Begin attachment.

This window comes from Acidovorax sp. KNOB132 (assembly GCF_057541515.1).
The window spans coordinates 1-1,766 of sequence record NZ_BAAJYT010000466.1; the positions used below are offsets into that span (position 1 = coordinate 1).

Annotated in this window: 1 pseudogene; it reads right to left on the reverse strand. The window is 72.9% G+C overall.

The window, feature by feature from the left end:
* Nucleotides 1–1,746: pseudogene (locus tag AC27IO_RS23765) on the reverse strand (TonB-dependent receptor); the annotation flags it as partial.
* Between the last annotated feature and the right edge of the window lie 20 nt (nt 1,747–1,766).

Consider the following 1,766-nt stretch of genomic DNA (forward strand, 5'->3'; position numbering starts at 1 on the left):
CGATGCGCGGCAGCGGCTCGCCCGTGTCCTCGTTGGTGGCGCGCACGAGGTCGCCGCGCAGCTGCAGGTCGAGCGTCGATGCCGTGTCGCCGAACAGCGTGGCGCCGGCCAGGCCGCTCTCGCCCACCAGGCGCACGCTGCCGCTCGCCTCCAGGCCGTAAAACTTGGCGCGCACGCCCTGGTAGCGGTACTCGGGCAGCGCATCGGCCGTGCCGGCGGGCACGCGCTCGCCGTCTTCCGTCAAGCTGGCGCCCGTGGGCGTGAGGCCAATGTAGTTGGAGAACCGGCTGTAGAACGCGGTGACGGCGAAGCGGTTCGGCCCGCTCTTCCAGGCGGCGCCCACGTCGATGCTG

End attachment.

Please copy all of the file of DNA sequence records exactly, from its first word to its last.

This window comes from Acidovorax sp. KNOB132 (assembly GCF_057541515.1).
The window spans coordinates 1-1,766 of sequence record NZ_BAAJYT010000466.1; the positions used below are offsets into that span (position 1 = coordinate 1).

Annotated in this window: 1 pseudogene; it reads right to left on the reverse strand. The window is 72.9% G+C overall.

The window, feature by feature from the left end:
* Nucleotides 1–1,746: pseudogene (locus tag AC27IO_RS23765) on the reverse strand (TonB-dependent receptor); the annotation flags it as partial.
* Between the last annotated feature and the right edge of the window lie 20 nt (nt 1,747–1,766).

Consider the following 1,766-nt stretch of genomic DNA (forward strand, 5'->3'; position numbering starts at 1 on the left):
CGATGCGCGGCAGCGGCTCGCCCGTGTCCTCGTTGGTGGCGCGCACGAGGTCGCCGCGCAGCTGCAGGTCGAGCGTCGATGCCGTGTCGCCGAACAGCGTGGCGCCGGCCAGGCCGCTCTCGCCCACCAGGCGCACGCTGCCGCTCGCCTCCAGGCCGTAAAACTTGGCGCGCACGCCCTGGTAGCGGTACTCGGGCAGCGCATCGGCCGTGCCGGCGGGCACGCGCTCGCCGTCTTCCGTCAAGCTGGCGCCCGTGGGCGTGAGGCCAATGTAGTTGGAGAACCGGCTGTAGAACGCGGTGACGGCGAAGCGGTTCGGCCCGCTCTTCCAGGCGGCGCCCACGTCGATGCTG